Monday, April 15, 2024

The Top 10 Concerts of 2011

10. Sleigh Bells at Grand Central, Miami. What a difference a year makes. This Brooklyn indie rock/dance duo still didn’t have enough songs to exceed a 30-minute set, but its show at Grand Central showed a maturity and a subtle evolution from its 2010 performance at Respectable Street, with the larger venue speaking volumes about its growing appeal. Roof-shaking, all-too-brief fun.

9. Girl Talk at Fillmore Miami Beach. At Girl Talk shows, the “performance” aspect is secondary to the atmosphere created by the mash-up deejay’s throbbing fans, who crowded the dance floor of the Fillmore to transform the stately concert hall into a neon rave. Mixing classic rap, modern hip-hop, indie rock and ‘90s alternative into bouncy cocktails, Girl Talk had us all shaking our derrieres to his strange brews.

8. John Vanderslice at Propaganda, Lake Worth. The meager turnout for Propaganda’s first major concert from a national act was disappointing, but the solo set from this brainy, tuneful singer-songwriter left his devoted fans wanting more. Vanderslice’s humorous stories and unplugged, off-stage encore highlighted the show almost as much as the marriage proposal, from a fan, midway through. After his girlfriend said yea, the floor cleared so the new fiancées could enjoy a lovely dance during “Promising Actress.”

7. Penn & Teller at Hard Rock Live, Hollywood. OK, so this wasn’t a music concert, but in a calendar year light with memorable shows, I had to

fill out the list. Funny and breathtaking, Penn and Teller reminded us why they’re the most popular magic duo in the country, exhuming a number of classic routines from their archive of illusions, from Teller’s pin-swallowing to Penn’s dangerous game with a nail gun.

6. The Boca Raton Symphonia at Mizner Park Amphitheater, Boca Raton. Classical music is generally a blind spot in my A&E knowledge base, but I couldn’t miss Boca’s top symphony orchestra providing a live score to “The Wizard of Oz” at this year’s Festival of the Arts Boca. It was a magical night, enriching an already engrossing film by leaps and bounds. The formula worked so well that the same cast will return next year to score “Casablanca.”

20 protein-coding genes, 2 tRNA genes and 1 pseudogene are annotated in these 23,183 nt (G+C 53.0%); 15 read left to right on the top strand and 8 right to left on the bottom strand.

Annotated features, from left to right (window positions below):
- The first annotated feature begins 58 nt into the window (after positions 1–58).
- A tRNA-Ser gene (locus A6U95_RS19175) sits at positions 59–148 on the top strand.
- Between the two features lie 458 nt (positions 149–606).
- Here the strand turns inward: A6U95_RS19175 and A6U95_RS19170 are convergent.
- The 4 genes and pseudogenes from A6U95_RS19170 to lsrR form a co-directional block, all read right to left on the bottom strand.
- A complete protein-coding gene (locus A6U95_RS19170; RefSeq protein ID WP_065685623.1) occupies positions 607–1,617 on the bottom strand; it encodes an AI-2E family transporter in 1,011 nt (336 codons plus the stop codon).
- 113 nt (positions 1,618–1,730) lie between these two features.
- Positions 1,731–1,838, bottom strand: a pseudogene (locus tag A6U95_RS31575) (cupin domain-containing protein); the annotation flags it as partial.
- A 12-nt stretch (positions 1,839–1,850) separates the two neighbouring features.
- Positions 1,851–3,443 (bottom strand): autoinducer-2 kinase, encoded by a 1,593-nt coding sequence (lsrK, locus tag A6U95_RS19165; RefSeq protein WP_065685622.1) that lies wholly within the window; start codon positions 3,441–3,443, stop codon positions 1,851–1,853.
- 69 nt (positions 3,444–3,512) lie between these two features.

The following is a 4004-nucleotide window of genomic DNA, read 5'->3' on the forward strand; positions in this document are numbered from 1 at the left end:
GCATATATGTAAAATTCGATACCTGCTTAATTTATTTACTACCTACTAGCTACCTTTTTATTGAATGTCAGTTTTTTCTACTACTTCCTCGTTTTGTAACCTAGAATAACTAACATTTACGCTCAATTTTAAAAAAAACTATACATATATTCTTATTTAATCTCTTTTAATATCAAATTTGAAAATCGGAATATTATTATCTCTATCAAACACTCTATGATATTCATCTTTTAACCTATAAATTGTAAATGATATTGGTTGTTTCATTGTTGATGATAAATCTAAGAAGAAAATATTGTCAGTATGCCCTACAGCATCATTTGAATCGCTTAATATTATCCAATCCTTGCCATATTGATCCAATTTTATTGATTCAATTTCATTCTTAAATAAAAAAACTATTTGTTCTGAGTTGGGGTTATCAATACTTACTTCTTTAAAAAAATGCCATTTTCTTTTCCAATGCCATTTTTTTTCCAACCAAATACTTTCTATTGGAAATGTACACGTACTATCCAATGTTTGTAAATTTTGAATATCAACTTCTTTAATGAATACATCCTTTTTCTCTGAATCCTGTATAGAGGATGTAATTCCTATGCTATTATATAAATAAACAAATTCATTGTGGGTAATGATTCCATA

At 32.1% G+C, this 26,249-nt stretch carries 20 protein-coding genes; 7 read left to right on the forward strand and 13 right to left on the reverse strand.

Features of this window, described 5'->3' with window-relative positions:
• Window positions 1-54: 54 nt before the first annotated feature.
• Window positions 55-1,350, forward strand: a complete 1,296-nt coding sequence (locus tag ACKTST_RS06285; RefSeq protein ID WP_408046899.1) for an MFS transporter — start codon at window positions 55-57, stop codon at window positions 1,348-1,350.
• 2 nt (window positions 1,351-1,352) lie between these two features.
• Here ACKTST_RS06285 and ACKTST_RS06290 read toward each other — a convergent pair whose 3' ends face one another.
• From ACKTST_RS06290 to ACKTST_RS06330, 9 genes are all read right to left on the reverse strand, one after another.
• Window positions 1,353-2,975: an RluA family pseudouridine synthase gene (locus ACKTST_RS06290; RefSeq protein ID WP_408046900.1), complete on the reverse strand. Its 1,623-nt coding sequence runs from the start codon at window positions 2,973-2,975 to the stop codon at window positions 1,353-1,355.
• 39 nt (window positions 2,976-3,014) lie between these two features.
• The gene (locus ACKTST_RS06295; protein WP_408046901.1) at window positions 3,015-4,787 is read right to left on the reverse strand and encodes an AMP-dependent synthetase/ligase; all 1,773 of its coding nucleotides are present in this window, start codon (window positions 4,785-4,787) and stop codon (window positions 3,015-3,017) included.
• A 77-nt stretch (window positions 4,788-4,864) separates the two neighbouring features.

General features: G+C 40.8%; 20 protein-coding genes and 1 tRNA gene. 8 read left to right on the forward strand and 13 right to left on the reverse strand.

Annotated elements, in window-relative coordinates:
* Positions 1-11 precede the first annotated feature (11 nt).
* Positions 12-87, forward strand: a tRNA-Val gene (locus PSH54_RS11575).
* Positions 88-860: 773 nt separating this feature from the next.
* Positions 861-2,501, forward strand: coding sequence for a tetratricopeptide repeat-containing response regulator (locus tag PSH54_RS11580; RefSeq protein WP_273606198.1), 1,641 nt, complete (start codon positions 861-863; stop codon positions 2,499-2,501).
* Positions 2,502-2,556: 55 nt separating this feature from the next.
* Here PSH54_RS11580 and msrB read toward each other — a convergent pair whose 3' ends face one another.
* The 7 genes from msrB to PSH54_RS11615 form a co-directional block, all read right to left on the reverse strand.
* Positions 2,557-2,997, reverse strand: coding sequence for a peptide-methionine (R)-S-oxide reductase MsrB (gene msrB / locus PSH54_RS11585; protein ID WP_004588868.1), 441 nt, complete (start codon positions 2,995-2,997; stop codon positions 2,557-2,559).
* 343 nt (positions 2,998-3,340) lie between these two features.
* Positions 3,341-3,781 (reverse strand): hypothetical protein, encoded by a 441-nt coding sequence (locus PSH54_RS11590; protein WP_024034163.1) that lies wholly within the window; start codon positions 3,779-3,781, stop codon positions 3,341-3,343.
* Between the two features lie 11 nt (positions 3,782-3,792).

5. Cake at Sunset Cove Amphitheater, Boca Raton. A perfect band for Boca’s latest mid-sized concert venue, Cake kicked off 2011 with this lively, strange and cerebral January performance divided by an intermission. Contrary to the rules of most touring repertoires, Cake virtually ignored its new album, borrowing liberally from its extensive back catalog for the entire set list, which was OK by me.

4. Lucinda Williams at Parker Playhouse, Fort Lauderdale. In her first South Florida tour in God knows how long, Williams played for more than two hours at this gorgeous Fort Lauderdale playhouse, capturing all of her musical personas from bleeding-heart balladeer to barn-burning rocker. The set even ended with a special appearance from the Allman Brothers Band’s Butch Trucks on drums.

3. Orchestral Manouevres in the Dark at Grand Central, Miami. Diving back into the rigors of touring after more than a decade of inactivity, O.M.D. reminded fans of the stadium-packing hit factory it was in the 1980s, with a set list encompassing every smash single. An uncontrollable dance-fest from beginning to end – brought down to earth by the musicians’ charming, self-deprecating wit – this concert was the year’s most buoyant example of unbridled fun.

2. Swans at Respectable Street, West Palm Beach. This year fulfilled one of my dreams since college: To finally experience Swans’ thunderous live show for myself. Earplugs were a necessity for this two-hour explosion of impassioned, noisy, post-punk, post-rock, post-everything squall of sound,

leaving the hundred-plus in attendance dazed, hypnotized and beyond moved.

1. The Mountain Goats at 1982 Bar, Gainesville. My bias is unavoidable here, because the Mountain Goats happen to be my favorite band. I had to travel way out of the tri-county area for this one, but it was worth every penny in gas mileage. Divorced from any tour, and in a solo performance on a tiny stage, frontman John Darnielle performed a set full of rarities, some of which he never plays live, to a throng of devoted cult followers. The first letter in each of his song selections spelled out G-O-I-N-G T-O G-A-I-N-E-S-V-I-L-L-E, memorializing this unforgettable night.

 

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